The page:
The Peddler’s Curse

The peddler was a small man with a thick white beard. He had tan, wrinkled skin and ragged brown and grey clothes. The sole’s of his boots were beginning to peel and his thin jacket had holes in the pockets.

His wife was descending from their wagon with a small wicker basket filled with boxes of matches, other cheap gold and silver trinkets and ribbon’s as red as blood.

“That’s nearly the last of our things.” She whispered to him as she hands him the basket, “Next we’ll be selling the old boy.” And she turned to look at the old collie dog laying by the wheels of the wagon, whose ears pricked up as they started their conversation.

“Don’t you worry my old mucker!” Said the peddler, “You’ll be with us til your last breath!” The collie dog wagged his tail and with great pain and effort raised to his feet and limped the few steps to his owner. The peddler bent down and scratched behind the old dogs ears.

“We should be thinkin’ about gettin’ a new dog. One who can actually catch rabbits before we starve to death!” Snapped his wife before returning inside their barren wagon.

“Look! Look!” Exclaimed the peddler’s children. He turned to see that his young daughter and son had set up the bender tent best they could. The poles that hold the cloth are the wrong distance apart making the tent small and unsteady but he smiles at them anyway.

“Well, look at that!” He pronounced proudly. His children skipped happily over to him, but their smiles wavered as they noticed the basket.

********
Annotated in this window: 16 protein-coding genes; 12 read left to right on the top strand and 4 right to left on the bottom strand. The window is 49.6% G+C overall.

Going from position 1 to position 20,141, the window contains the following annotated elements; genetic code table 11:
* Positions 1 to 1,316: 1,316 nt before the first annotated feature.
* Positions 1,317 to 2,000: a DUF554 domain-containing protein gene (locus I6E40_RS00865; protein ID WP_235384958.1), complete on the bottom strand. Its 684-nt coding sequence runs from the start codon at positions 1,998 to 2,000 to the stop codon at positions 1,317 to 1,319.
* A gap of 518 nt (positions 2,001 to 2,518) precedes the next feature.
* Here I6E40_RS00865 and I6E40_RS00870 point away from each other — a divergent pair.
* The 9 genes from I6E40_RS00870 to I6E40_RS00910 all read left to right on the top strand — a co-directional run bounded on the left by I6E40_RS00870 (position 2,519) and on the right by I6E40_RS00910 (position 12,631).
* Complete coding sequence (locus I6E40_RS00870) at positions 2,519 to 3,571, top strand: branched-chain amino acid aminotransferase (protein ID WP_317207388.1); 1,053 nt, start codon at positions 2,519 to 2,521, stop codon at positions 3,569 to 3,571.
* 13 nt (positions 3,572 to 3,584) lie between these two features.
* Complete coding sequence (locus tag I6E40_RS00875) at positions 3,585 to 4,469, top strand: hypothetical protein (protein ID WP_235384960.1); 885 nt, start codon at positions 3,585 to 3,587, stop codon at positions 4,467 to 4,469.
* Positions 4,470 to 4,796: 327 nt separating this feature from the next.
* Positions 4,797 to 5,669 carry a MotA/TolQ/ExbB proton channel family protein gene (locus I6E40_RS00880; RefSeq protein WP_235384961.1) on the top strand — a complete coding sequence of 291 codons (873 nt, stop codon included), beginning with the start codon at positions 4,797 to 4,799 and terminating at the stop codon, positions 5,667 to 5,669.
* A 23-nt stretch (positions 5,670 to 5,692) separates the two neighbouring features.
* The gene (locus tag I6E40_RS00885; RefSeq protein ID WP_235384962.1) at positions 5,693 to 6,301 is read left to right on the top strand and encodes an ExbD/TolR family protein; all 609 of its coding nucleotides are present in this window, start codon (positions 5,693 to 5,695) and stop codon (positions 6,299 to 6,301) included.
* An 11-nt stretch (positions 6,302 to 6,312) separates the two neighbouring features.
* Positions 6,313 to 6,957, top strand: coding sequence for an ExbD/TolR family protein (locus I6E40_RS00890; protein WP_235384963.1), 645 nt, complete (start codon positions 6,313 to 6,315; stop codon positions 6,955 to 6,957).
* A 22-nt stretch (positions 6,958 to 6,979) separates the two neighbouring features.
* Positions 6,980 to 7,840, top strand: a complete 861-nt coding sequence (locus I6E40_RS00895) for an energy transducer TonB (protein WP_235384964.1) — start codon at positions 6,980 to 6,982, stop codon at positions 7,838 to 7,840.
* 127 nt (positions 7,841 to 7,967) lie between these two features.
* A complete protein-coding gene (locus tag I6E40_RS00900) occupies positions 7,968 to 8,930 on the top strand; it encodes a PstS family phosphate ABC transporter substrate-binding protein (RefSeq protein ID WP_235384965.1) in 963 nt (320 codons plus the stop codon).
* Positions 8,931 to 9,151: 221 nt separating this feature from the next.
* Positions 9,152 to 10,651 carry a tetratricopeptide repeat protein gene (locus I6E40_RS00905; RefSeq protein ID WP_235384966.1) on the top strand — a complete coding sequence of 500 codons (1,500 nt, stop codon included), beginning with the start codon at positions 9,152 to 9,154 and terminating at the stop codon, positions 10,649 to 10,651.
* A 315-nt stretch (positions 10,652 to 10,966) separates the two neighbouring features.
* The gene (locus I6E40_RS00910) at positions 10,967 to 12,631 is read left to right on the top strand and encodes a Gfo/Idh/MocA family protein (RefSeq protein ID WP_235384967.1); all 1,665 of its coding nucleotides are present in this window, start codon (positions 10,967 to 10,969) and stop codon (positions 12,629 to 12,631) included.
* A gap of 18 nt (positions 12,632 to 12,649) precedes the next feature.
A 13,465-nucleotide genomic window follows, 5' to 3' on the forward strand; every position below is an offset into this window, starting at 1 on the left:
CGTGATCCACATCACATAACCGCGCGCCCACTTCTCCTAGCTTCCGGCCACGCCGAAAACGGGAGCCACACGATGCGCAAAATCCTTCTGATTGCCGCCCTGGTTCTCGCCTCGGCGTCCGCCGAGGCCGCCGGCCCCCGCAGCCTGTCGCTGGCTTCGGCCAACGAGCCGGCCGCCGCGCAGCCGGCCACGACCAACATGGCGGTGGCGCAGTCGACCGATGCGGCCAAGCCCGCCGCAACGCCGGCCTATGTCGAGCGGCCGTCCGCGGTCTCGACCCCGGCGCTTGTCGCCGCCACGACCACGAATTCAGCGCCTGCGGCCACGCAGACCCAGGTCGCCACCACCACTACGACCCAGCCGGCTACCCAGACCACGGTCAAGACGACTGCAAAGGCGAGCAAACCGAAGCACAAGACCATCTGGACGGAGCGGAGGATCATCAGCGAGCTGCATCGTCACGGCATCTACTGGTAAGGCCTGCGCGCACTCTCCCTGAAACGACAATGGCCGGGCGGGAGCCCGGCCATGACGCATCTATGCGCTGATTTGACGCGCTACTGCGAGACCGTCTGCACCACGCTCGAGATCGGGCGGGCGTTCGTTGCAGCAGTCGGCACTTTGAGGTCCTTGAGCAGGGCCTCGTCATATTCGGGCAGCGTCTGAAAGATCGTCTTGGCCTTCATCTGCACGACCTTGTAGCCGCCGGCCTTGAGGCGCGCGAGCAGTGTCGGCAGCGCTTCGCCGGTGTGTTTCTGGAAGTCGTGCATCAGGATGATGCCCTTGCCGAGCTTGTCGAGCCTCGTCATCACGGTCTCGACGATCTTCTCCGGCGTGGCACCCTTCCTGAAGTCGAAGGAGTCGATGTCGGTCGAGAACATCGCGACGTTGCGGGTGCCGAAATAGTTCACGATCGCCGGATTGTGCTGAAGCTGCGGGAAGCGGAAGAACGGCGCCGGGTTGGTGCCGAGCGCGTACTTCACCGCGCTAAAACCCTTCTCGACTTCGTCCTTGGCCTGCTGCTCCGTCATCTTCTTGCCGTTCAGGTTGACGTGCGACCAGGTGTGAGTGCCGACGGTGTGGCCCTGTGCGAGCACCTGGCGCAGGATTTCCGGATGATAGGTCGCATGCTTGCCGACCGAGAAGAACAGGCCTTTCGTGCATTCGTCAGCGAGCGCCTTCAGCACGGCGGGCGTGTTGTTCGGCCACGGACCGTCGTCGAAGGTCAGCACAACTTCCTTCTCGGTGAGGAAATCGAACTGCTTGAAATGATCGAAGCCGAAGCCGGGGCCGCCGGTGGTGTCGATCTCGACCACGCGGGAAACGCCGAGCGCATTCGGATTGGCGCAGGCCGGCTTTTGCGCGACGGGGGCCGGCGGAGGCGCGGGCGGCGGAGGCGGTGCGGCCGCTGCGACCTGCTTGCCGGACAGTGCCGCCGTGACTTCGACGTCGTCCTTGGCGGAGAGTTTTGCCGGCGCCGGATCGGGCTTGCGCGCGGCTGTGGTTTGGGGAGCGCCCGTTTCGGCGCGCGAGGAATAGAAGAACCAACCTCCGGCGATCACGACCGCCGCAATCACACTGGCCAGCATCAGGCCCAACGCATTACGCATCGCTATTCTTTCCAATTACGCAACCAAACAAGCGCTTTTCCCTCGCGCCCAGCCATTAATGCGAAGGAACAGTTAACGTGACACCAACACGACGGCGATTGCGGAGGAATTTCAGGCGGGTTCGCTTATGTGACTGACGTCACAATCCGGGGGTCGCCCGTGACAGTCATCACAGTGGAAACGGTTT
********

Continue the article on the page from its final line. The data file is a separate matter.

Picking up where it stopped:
“Where are you going with my ribbons?” Asked his daughter. His son, who was slightly younger than the daughter, peered over the side of the basket.

“That’s all mam’s jewellery.” The little boy said.

The peddler could feel his heart ache but he forced a smile to his lips anyway, “I’m going to sell them. Down there,” he pointed down the low hill to the marsh land beyond the fern wood. The tops of houses and smoke from chimney’s is clearly visible, “that’s the village of Mourne. And tonight when I return we will eat until we can’t eat no more!”

Smiles brighten the faces of his children. The peddler sets down his wicker basket, filled with the last of their possessions and pulls his children into a hug. They feel like they were only made of skin and bone.

As he left their little camp site, ...

This is a preview. Register or Log In to view the full content.
Lily Larkin
May 23 2020

Log In or Register to Like and leave feedback.